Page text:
Valparaiso (5th) – Probably the Great Hope for mid-majors everywhere to earn an at-large, the Crusaders are going to have to fight the regression of good fortune throughout the rest of the season. It pains me, but this will probably correct with two or three bad Horizon League conference losses.
UConn (26th) – UConn hasn’t beaten a D1 team by more than 3 points, and that’s despite playing 4 teams currently ranked 180th or worse. Injuries have been crushing, but even so – it’s pretty terrible that the Huskies are lucky to be 3-4 vs. D1 competition. Yikes.
Chattanooga (38th) – The eye test has let me down a bit with the Mocs this year, and that’s sort of confirmed here. I’m still pretty high on them, but ETSU appears to be the bigger threat from the SoCon at this point.
USC (50th) – Bennie Boatwright’s injury is a factor here. Basically, my theory is that they’ve won their games, yet played below their true ability while he’s been out/dealing with injury, making their “expected” record lower than it should be. I still ride for the Trojans!
Luck Is Not Interested
St. John’s (Luck rating: 345th of 351) – I bring up the Johnnies with a heavy heart, as their combination of gunning guards and skinny shot-blockers just hasn’t added up to the improvement I had hoped for. They’re 4-5 with only one “bad” loss, but that loss was Gigli-bad – at home to the 326th-ranked team, Delaware State.
The misfortune struck again with an injury to Marcus LoVett, one of the team’s electric lefty freshman bombers, but perhaps the schedule is kind enough over the next two weeks for the Storm to survive until a trip to Syracuse on December 21st. The Orange’s offense is as threatening as a Care Bear right now, so if Mullin’s crew takes care of business over the next three, that game becomes pivotal for them. I still have tournament hope for you Johnnies!!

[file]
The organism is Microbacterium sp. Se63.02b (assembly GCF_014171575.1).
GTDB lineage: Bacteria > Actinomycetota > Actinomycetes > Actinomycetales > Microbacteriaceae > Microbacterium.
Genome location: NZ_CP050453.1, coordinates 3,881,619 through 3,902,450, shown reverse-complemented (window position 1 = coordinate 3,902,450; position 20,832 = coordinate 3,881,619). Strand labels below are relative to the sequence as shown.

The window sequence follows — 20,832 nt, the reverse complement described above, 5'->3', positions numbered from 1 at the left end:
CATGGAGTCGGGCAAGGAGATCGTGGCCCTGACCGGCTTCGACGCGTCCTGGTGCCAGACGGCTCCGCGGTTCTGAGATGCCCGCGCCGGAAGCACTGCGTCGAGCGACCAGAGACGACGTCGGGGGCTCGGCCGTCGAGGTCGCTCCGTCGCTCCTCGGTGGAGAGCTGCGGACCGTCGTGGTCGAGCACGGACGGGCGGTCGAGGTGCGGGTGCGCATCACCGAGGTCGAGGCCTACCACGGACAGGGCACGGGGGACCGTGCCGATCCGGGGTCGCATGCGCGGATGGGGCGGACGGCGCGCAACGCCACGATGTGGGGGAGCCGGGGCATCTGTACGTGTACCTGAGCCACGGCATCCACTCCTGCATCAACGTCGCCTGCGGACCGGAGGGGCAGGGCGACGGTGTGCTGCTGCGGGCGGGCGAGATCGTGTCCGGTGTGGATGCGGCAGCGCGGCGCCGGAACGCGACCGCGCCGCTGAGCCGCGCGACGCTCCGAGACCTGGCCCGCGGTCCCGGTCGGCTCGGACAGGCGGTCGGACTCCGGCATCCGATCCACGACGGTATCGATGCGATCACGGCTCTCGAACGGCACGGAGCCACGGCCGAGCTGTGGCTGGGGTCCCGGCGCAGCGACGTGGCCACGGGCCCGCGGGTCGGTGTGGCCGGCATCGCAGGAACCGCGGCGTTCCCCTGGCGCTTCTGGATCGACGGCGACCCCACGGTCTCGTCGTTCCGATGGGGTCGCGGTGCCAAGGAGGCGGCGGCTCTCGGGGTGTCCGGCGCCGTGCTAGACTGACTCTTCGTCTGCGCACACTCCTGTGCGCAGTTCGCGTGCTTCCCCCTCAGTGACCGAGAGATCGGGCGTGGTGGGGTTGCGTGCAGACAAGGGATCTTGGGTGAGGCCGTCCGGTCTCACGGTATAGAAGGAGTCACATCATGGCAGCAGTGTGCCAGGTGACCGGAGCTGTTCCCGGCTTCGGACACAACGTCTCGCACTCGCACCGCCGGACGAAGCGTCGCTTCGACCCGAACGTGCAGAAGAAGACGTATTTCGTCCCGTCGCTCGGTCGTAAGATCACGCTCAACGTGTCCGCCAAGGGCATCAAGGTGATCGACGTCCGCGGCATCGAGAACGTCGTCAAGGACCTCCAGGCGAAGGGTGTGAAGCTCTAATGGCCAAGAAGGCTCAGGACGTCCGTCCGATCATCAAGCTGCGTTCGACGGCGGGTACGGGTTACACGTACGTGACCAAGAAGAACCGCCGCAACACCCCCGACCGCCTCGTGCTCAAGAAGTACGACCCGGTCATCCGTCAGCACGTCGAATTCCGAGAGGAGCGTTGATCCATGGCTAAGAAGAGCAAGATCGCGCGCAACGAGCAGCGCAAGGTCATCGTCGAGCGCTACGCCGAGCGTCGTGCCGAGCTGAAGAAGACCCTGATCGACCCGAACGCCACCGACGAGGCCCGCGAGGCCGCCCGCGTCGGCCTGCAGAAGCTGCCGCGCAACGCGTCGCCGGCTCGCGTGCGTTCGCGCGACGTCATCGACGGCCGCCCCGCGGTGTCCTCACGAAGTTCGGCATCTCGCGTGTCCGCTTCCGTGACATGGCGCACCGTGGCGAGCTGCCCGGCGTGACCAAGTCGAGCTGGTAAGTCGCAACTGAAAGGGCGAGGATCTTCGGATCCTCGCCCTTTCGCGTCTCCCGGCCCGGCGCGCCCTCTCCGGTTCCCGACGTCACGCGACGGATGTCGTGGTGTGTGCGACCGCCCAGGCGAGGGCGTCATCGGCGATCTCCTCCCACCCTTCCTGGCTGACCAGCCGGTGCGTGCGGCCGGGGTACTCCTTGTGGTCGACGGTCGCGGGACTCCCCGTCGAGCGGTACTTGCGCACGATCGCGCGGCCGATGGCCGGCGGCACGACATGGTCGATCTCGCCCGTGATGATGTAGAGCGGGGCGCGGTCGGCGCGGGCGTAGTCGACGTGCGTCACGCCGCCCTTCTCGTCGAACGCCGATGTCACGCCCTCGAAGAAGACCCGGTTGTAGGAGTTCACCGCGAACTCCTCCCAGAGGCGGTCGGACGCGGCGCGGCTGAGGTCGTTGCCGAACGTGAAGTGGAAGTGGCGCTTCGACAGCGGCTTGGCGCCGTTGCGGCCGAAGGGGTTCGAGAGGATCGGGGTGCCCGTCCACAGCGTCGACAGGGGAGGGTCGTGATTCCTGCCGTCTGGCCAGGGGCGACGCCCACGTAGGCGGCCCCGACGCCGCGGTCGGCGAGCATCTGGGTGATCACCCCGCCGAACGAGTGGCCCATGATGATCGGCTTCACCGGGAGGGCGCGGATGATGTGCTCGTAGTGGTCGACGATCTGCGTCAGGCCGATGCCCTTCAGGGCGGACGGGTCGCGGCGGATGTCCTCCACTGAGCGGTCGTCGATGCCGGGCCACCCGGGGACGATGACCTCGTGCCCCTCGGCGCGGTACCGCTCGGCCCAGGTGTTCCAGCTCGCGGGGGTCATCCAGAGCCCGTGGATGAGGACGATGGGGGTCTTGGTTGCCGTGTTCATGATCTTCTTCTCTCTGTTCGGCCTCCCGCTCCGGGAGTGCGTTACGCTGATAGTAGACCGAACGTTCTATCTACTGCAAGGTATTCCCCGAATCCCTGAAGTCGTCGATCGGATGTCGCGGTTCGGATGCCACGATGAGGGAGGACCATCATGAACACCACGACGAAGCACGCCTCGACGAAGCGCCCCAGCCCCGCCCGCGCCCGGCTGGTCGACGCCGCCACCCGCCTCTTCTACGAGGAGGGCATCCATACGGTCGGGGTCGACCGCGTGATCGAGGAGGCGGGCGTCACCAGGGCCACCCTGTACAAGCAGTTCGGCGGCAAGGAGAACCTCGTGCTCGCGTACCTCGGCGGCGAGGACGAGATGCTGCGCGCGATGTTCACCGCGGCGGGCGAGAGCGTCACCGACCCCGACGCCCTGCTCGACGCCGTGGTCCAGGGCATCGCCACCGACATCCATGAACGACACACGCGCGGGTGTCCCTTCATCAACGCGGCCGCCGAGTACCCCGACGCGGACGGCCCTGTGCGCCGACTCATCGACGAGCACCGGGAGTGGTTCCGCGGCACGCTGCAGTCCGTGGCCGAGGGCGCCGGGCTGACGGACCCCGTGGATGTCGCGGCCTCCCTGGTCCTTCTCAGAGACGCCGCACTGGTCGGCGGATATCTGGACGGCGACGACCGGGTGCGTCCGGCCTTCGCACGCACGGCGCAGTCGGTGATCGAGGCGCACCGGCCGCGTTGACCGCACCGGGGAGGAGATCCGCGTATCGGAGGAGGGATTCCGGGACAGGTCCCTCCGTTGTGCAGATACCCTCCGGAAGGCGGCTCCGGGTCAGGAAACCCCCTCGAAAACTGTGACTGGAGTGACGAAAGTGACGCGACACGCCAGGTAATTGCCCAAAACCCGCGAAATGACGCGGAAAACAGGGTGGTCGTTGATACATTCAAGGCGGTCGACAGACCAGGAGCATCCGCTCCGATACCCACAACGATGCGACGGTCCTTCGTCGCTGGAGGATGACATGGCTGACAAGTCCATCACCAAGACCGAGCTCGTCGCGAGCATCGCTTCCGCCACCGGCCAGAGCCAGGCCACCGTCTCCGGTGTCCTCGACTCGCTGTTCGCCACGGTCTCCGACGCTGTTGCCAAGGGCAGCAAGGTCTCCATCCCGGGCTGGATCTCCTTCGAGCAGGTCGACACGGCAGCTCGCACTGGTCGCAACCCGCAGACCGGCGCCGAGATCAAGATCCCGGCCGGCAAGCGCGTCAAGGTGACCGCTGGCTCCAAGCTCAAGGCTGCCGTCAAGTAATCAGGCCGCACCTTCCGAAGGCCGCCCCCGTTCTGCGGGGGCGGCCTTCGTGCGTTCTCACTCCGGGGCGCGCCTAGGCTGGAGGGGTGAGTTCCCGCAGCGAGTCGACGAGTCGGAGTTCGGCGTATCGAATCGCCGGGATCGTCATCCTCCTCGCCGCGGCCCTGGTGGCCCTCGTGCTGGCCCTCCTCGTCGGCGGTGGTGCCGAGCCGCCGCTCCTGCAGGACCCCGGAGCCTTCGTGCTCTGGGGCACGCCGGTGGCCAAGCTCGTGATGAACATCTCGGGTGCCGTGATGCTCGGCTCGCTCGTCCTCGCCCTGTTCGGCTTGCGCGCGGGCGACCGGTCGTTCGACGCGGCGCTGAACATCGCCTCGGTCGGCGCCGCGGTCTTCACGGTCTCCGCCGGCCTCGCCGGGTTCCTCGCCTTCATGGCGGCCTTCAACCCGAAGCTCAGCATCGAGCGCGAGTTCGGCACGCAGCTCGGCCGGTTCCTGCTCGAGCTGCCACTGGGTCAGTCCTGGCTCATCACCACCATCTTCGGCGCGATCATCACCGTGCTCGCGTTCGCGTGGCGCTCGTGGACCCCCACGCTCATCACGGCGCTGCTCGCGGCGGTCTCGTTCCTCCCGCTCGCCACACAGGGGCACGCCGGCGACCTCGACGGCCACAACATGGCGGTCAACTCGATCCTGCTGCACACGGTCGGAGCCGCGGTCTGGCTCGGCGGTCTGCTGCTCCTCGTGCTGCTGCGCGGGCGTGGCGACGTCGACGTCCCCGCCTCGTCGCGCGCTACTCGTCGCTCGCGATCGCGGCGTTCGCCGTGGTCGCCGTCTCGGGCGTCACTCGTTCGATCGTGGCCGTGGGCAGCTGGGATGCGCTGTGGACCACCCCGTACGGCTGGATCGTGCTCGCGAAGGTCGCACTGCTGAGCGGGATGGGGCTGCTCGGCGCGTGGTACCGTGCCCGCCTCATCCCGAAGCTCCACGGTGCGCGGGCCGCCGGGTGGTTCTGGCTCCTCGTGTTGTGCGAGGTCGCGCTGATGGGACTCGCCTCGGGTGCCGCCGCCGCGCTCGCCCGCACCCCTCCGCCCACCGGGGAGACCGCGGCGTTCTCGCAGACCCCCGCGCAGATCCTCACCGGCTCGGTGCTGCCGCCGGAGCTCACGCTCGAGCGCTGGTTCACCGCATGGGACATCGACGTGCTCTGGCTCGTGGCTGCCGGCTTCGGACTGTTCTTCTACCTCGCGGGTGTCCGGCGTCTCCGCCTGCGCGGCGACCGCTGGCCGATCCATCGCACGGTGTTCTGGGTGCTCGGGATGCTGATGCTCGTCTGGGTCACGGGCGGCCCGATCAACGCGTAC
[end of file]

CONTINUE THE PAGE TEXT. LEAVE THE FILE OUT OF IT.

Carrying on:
Princeton (327th) – If Saint John’s slow start made me sad, then Princeton’s current 2-4 record vs. D1 competition has me crying like Jimmy V’s speech. The glorious dream of a two-bid Ivy League seems dead, as its most promising shot at an at-large candidate has stumbled out of the gates, including a tumble to the ground against sneaky-decent Lehigh. Princeton is getting murdered by free throw disparity, as their lack of dynamic drivers and athletic perimeter defenders has been repeatedly exposed by a challenging opening schedule, and their early cold three-point shooting has negated their usual means of compensating for that charity stripe deficit.